Other substantial sub-fields of physical geography include meteorology and climatology, hydrology (the study of water across the landscape), pedology (the study of soils specifically), and biogeography (the study of the spatial distributions and flows of living organisms). Meteorology and climatology have taken on new importance in the era of climate change. Physical geographers work closely with climatologists to predict changes at a variety of scales related to rising carbon dioxide levels and temperatures in the atmosphere and hydrosphere. The potential for stronger tropical storms and sea level rise have great implications for coastal populations, and an understanding of the geography of these changes is key to preparation and hazard mitigation. The field of emergency management relies on data and conclusions provided by physical geographers.
As the climate changes, there will be significant implications for the Earth’s ecosystems and biomes. Living organisms and entire ecosystems are likely to migrate if possible to more hospitable areas as their current habitats change or degrade due to changes in temperature, precipitation, and other atmospheric conditions. Biogeographers are well poised to understand these migrations and other changes to wildlife ranges (the area occupied by a particular species) that have, in some cases, already begun to occur. Biogeographers also study historical distributions of life on Earth, helping to explain current biological patterns and relationships. The presence or lack of certain species, or groups of species, in certain regions of the planet is a product of migration and evolution over space — processes studied by biogeographers.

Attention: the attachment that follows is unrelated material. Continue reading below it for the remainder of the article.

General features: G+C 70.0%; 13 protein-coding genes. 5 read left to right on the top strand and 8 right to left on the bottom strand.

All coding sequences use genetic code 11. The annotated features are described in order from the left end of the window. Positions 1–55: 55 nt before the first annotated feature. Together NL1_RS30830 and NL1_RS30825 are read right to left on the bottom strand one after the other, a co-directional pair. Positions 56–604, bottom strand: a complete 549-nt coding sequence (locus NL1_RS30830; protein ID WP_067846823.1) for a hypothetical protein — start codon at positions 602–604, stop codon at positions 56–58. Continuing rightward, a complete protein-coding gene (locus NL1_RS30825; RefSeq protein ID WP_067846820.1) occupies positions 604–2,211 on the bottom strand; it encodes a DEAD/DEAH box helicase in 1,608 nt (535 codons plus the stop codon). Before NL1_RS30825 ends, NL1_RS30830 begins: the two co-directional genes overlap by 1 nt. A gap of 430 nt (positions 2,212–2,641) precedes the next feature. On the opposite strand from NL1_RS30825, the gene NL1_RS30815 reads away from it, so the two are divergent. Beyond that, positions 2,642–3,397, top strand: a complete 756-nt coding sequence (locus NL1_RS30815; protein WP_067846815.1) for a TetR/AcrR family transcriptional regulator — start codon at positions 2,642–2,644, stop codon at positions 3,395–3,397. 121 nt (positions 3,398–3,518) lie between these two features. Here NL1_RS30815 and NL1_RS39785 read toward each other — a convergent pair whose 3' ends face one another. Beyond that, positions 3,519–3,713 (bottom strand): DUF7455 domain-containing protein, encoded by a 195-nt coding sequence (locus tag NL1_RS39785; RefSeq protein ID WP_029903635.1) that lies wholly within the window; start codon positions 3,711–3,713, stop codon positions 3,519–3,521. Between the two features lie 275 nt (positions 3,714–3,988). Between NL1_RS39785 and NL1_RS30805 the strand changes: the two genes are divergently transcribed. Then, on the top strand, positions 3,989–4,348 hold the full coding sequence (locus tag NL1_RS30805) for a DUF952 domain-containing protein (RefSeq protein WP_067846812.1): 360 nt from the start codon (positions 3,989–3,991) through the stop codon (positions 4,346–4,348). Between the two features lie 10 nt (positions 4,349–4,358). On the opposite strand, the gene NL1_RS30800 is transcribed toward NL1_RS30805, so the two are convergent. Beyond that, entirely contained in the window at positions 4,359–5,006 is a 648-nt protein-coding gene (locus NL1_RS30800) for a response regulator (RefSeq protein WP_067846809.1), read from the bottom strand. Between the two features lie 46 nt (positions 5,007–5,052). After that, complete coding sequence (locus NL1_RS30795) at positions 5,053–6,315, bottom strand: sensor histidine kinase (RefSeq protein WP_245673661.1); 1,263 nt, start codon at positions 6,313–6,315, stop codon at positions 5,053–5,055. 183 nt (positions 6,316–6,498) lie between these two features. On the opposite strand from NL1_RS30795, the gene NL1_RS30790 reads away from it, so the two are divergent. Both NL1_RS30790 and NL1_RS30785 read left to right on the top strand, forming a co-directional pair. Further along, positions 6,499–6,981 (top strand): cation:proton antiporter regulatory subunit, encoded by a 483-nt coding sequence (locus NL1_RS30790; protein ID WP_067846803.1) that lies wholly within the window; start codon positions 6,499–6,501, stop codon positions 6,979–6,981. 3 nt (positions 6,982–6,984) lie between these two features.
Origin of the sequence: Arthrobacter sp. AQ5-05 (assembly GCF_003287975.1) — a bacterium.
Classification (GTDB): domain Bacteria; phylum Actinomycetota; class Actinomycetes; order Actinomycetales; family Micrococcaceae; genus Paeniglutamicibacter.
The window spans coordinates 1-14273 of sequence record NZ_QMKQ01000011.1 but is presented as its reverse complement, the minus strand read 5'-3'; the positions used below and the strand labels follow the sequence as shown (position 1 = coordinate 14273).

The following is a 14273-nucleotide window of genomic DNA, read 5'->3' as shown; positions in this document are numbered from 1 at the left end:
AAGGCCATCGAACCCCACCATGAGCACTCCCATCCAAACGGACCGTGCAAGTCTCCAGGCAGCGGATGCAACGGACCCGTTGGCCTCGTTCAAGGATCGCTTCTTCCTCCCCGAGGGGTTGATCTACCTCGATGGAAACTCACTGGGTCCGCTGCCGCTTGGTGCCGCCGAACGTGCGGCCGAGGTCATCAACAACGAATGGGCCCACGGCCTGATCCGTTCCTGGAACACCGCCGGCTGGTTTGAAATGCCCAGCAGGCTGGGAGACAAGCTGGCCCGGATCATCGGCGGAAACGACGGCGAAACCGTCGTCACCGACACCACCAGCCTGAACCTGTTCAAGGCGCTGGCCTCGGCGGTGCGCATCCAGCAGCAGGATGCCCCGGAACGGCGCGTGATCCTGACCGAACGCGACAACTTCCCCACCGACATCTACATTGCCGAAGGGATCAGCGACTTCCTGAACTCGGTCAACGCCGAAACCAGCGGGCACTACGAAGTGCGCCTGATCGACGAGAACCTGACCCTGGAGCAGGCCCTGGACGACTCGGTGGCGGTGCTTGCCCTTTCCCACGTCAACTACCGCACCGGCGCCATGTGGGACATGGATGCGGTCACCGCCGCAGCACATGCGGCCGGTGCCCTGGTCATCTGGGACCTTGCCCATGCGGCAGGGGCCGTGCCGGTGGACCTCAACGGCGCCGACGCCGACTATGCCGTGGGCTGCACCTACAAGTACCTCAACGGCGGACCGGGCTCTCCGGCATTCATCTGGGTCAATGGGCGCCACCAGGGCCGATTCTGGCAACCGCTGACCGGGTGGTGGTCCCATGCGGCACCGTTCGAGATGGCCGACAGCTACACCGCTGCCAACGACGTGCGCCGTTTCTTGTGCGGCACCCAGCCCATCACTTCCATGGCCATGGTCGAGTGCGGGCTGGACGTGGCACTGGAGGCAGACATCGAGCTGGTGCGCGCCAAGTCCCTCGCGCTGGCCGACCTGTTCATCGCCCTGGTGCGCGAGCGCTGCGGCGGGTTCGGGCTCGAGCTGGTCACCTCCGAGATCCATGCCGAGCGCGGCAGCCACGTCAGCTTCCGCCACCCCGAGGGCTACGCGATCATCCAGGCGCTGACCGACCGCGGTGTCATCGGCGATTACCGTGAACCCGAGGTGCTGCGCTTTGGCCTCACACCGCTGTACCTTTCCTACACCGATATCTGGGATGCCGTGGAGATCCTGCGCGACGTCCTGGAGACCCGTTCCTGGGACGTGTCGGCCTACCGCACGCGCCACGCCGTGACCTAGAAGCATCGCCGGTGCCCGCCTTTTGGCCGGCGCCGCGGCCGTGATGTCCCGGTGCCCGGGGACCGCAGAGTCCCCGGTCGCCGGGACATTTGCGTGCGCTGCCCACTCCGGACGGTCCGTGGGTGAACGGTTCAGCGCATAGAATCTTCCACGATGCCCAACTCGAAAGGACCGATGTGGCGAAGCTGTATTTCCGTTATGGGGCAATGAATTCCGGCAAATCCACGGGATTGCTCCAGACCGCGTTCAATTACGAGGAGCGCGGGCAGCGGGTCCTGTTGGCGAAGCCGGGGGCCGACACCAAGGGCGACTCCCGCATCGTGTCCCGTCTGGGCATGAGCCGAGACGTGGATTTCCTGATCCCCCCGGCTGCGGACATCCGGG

As with flows of living organisms from place to place, physical geography is also concerned with the flow of nutrients and other physical elements throughout the Earth system. The flow of water from the oceans to the land, and back to the oceans, for example, is known as the water cycle. In this process, water is capable of slowing sculpting the landscape, giving rise to a variety of features studied by physical geographers. Carbon, like water, flows throughout the Earth system, being taken up by plants and animals, stored in their bodies for a time, then eventually released back into the atmosphere or soil. Naturally, this process is known as the carbon cycle. All of the surface cycles are powered by the sun, while tectonic activity underground is driven by the Earth’s own geothermal energy.
Often, data on the Earth’s physical geography is collected over broad geographical areas using either aircraft (including drones) or satellites. This type of data collection is known as remote sensing, and is a particularly useful tool for both physical and human geographers. This data is frequently imported into a geographic information system, or GIS, for analysis. Several government agencies and organization worldwide collect and distribute remotely sensed data for free, such as the U.S. Geographical Survey (USGS), the U.S.Department of Agriculture, NASA, and the National Oceanic and Atmospheric Administration (NOAA) in the United States. These data have proven invaluable to physical geographers around the world studying climate change, soil erosion, urban development, and other unprecedented changes to our fragile earth system.